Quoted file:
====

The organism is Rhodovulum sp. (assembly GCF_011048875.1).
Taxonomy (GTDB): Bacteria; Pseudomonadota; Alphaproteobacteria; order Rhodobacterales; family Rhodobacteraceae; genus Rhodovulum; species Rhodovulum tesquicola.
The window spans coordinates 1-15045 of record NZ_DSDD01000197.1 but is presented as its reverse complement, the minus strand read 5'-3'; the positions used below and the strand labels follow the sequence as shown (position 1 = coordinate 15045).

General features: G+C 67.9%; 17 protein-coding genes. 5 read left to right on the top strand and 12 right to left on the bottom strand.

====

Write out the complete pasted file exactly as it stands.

The organism is Rhodovulum sp. (assembly GCF_011048875.1).
Taxonomy (GTDB): Bacteria; Pseudomonadota; Alphaproteobacteria; order Rhodobacterales; family Rhodobacteraceae; genus Rhodovulum; species Rhodovulum tesquicola.
The window spans coordinates 1-15045 of record NZ_DSDD01000197.1 but is presented as its reverse complement, the minus strand read 5'-3'; the positions used below and the strand labels follow the sequence as shown (position 1 = coordinate 15045).

General features: G+C 67.9%; 17 protein-coding genes. 5 read left to right on the top strand and 12 right to left on the bottom strand.